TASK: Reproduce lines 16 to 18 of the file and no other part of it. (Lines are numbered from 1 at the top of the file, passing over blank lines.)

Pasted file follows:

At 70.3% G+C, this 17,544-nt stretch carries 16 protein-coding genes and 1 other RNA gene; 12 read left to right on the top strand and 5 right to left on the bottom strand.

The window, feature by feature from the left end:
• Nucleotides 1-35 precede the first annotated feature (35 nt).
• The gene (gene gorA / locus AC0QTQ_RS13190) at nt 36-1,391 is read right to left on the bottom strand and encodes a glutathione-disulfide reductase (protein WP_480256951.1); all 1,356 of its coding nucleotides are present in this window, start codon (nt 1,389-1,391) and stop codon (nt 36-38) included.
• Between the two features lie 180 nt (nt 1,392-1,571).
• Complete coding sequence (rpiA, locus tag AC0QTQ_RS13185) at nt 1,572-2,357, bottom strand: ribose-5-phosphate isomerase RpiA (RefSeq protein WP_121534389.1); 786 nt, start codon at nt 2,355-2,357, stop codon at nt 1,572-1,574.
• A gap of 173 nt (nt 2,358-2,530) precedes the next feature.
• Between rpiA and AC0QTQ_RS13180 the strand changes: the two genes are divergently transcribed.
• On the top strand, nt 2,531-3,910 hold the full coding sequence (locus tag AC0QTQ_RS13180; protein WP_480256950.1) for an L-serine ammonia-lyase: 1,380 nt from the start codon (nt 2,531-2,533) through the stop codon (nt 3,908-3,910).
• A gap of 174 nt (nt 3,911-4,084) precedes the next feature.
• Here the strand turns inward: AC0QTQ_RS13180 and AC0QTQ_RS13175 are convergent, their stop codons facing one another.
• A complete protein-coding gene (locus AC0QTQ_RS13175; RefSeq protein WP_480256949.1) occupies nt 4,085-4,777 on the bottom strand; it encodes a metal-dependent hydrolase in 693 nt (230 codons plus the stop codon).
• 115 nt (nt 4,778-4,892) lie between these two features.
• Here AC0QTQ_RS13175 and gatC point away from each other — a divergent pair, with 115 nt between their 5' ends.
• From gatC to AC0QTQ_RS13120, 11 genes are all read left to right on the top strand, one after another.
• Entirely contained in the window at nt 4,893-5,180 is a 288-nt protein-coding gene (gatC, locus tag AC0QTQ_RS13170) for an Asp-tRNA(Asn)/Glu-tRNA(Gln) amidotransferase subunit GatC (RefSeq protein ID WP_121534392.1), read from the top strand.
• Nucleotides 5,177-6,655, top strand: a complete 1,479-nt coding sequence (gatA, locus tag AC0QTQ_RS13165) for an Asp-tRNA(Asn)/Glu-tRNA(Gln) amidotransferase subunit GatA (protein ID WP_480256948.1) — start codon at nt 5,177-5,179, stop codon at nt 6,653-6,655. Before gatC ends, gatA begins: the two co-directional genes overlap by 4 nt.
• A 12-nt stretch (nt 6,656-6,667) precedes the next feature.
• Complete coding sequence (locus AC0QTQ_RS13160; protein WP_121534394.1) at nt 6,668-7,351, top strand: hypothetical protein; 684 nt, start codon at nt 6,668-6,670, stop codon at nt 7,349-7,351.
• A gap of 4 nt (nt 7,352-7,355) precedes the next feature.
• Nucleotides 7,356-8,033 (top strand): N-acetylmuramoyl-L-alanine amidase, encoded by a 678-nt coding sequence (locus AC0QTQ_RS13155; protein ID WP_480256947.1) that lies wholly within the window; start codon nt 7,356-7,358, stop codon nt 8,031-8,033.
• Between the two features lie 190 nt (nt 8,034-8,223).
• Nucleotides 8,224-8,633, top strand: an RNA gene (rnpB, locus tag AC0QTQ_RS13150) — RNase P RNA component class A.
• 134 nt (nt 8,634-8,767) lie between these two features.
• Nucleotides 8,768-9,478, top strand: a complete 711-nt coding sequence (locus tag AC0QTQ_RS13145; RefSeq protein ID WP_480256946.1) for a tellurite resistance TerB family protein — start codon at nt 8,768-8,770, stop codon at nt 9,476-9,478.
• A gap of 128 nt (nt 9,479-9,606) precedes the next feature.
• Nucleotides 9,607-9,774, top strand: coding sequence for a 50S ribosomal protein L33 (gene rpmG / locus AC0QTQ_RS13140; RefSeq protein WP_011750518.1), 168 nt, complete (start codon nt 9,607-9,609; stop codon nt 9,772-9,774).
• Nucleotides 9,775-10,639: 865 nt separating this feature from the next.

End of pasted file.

• Entirely contained in the window at nt 4,893-5,180 is a 288-nt protein-coding gene (gatC, locus tag AC0QTQ_RS13170) for an Asp-tRNA(Asn)/Glu-tRNA(Gln) amidotransferase subunit GatC (RefSeq protein ID WP_121534392.1), read from the top strand.
• Nucleotides 5,177-6,655, top strand: a complete 1,479-nt coding sequence (gatA, locus tag AC0QTQ_RS13165) for an Asp-tRNA(Asn)/Glu-tRNA(Gln) amidotransferase subunit GatA (protein ID WP_480256948.1) — start codon at nt 5,177-5,179, stop codon at nt 6,653-6,655. Before gatC ends, gatA begins: the two co-directional genes overlap by 4 nt.
• A 12-nt stretch (nt 6,656-6,667) precedes the next feature.